iPolicy: Evaluating iPads in social welfare

In the Spring of 2013 I authored a couple blog posts on my social welfare policy course that was designated an iPad course. You can find the posts here and here as well as a post about an iPad specific assignment.

I also took the opportunity to conduct a small study on the experience and now you can see the full write up in the Journal of Technology in Human Services. The first 50 people to follow this link can download a free copy of the article “iPolicy: Exploring and Evaluating the use of iPads in a Social Welfare Policy Course.” The iPad was/is a great tool and I am still teaching an iPad required course, although the course is focused on social media, digital activism, and eCitizenship. The exciting thing about this class is that I teach it both online and face-to-face. This summer I am developing an iBook for the course in the Fall and so far using iBooks Author has been relatively easy and even Fun. Yes I dare say fun. I will try to come back to this journal to share my iBook and the experiences I have with this technology throughout the summer but I have a few things to finish up first. I hope you have great plans for the summer and be sure to stop back by this blog again in the future or sign up for email alerts. You can also follow me on Twitter 😀

Final Thoughts on Social Work Education and the iPad

2The semester is now over and I am reflecting on my iPad course, as well as looking through some of my anonymous comments from students. I have yet to get my actual course evaluations but I did have students volunteer to complete an exit survey on their experience of learning with the iPad. I will share a few tidbits as I am hoping to get this written up and submitted for publication. I have a previous post about my initial thoughts on learning with the iPad, which you can find here. I also wrote up a post about an iPad specific assignment that I created for the course, which you can find here.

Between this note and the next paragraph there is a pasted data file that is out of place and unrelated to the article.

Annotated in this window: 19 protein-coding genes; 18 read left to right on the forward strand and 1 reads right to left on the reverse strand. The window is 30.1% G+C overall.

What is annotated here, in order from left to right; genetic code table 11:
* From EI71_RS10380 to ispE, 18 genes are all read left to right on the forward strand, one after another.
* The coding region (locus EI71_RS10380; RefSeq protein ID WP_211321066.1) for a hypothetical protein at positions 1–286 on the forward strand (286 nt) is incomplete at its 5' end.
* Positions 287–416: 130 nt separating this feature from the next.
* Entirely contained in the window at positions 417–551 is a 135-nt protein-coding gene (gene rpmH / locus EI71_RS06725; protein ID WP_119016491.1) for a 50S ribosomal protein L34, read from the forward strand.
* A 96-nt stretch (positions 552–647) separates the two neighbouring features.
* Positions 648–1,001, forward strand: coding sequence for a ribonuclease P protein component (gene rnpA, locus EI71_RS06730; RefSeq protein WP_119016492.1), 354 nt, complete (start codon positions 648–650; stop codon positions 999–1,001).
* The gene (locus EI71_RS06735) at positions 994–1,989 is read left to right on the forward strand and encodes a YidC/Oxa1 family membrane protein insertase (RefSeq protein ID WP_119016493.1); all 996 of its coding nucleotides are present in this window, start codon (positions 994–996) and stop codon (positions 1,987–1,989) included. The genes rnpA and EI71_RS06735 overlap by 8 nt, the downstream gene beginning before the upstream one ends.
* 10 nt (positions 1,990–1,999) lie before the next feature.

In the previous iPad blog post I shared that I was excited for my class to have the iPads for learning. I was also realistic in regards to knowing the literature and using new technology in the classroom. Some have argued that students today are more adept at using  technology than their instructors. However, as Apostolos Koutropoulos points out in his Digital Natives: Ten Years After article, this is more myth than reality.

My final thoughts on the iPad in my Policy course are probably best viewed with an eye of skepticism. I am a technology geek and love using Tech in the classroom. Especially a Policy course since most social work students dread policy. I say skepticism only because the reactions to the ipad were fairly mixed. Most students indicated that the iPad was very helpful for learning because they were able to search for information in real-time. If a student had a question on a Policy that I couldn’t answer, we searched the Internet and had a discussion about what we found. Students loved the fact that they could work on their group projects remotely and at various times. Students also indicated they liked being able to access course information easily and contact me as their instructor through email or twitter.  Yes I used Twitter in this class, which could be another blog post in and of itself.